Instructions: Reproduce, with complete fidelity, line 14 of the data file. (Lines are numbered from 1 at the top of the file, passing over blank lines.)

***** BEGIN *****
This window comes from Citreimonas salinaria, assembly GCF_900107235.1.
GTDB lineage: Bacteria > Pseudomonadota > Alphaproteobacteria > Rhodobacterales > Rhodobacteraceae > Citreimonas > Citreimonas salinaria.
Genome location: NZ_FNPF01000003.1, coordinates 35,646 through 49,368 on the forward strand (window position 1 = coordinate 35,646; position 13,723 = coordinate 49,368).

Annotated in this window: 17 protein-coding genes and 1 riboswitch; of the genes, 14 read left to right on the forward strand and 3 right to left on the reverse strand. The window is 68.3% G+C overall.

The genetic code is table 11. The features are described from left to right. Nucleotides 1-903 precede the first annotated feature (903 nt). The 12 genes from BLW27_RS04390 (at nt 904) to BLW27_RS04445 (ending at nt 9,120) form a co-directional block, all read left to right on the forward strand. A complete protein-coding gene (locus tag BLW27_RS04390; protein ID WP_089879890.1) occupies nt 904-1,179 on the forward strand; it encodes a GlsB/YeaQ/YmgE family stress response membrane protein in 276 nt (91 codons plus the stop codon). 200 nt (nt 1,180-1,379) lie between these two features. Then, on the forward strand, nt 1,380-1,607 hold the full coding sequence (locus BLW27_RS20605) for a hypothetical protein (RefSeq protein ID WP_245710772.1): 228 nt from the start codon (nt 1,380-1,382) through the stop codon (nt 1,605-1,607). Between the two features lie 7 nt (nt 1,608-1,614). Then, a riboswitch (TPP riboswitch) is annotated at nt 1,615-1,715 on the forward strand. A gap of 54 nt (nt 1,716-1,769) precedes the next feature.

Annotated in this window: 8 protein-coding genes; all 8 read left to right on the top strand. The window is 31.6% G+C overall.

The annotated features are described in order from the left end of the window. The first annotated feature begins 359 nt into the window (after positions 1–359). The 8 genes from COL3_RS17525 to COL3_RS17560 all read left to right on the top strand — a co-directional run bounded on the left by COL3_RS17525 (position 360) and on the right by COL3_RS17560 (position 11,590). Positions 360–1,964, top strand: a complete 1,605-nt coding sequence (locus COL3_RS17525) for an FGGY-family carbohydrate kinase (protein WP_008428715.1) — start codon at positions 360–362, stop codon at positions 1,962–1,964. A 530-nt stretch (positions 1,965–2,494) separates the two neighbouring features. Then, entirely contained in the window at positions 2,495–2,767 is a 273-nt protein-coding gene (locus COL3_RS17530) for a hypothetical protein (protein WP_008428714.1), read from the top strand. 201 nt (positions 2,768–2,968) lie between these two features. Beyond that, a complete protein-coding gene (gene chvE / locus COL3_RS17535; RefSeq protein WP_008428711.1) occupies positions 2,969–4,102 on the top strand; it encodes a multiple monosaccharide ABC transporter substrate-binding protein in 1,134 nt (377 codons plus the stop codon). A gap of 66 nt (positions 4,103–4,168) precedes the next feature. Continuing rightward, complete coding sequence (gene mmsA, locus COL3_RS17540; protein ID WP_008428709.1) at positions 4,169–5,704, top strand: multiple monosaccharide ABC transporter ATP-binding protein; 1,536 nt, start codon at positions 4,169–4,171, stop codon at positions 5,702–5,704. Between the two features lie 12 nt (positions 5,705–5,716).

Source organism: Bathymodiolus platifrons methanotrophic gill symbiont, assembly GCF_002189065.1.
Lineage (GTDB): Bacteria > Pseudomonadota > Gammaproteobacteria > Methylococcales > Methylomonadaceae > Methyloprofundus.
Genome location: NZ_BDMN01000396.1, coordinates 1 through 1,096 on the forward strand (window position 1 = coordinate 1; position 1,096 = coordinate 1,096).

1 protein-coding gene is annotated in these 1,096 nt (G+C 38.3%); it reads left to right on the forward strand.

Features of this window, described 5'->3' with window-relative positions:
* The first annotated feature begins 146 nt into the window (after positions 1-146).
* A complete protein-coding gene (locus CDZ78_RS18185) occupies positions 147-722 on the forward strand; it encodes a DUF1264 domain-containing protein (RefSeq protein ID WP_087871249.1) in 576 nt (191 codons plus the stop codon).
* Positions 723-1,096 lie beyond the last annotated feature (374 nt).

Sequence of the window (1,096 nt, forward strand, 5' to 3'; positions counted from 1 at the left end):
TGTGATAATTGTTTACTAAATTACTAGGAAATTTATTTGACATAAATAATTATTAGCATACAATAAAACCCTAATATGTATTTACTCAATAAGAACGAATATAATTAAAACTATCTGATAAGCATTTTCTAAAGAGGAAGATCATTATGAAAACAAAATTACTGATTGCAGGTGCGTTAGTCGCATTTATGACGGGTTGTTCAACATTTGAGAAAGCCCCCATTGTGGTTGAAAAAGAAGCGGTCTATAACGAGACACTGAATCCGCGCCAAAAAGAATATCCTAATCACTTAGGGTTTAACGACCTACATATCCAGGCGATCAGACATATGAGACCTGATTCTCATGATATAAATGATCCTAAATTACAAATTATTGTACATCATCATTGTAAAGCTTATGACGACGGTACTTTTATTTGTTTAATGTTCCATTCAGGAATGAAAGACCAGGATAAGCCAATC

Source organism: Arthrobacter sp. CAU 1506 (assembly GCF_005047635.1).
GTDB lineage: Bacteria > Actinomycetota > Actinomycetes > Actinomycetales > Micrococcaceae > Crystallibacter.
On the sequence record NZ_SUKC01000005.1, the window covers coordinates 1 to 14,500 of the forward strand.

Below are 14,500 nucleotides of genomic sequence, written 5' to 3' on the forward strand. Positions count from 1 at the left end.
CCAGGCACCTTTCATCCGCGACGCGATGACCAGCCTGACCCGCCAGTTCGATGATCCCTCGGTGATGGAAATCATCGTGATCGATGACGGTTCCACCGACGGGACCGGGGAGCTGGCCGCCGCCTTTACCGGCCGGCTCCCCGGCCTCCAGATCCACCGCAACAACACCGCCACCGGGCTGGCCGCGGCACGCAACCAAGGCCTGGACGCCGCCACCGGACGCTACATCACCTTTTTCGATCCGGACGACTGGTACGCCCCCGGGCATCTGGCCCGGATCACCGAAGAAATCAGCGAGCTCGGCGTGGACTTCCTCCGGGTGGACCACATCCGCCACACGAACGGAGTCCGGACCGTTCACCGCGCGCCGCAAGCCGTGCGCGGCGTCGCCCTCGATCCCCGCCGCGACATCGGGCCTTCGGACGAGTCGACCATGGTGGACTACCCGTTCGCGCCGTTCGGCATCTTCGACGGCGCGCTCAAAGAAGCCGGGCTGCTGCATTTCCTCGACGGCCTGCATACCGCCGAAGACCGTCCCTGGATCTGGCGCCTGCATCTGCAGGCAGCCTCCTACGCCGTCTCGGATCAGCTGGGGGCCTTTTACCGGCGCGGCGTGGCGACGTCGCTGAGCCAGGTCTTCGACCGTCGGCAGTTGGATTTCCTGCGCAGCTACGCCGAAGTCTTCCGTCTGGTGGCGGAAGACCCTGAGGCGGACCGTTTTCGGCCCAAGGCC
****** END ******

* A complete protein-coding gene (locus CDZ78_RS18185) occupies positions 147-722 on the forward strand; it encodes a DUF1264 domain-containing protein (RefSeq protein ID WP_087871249.1) in 576 nt (191 codons plus the stop codon).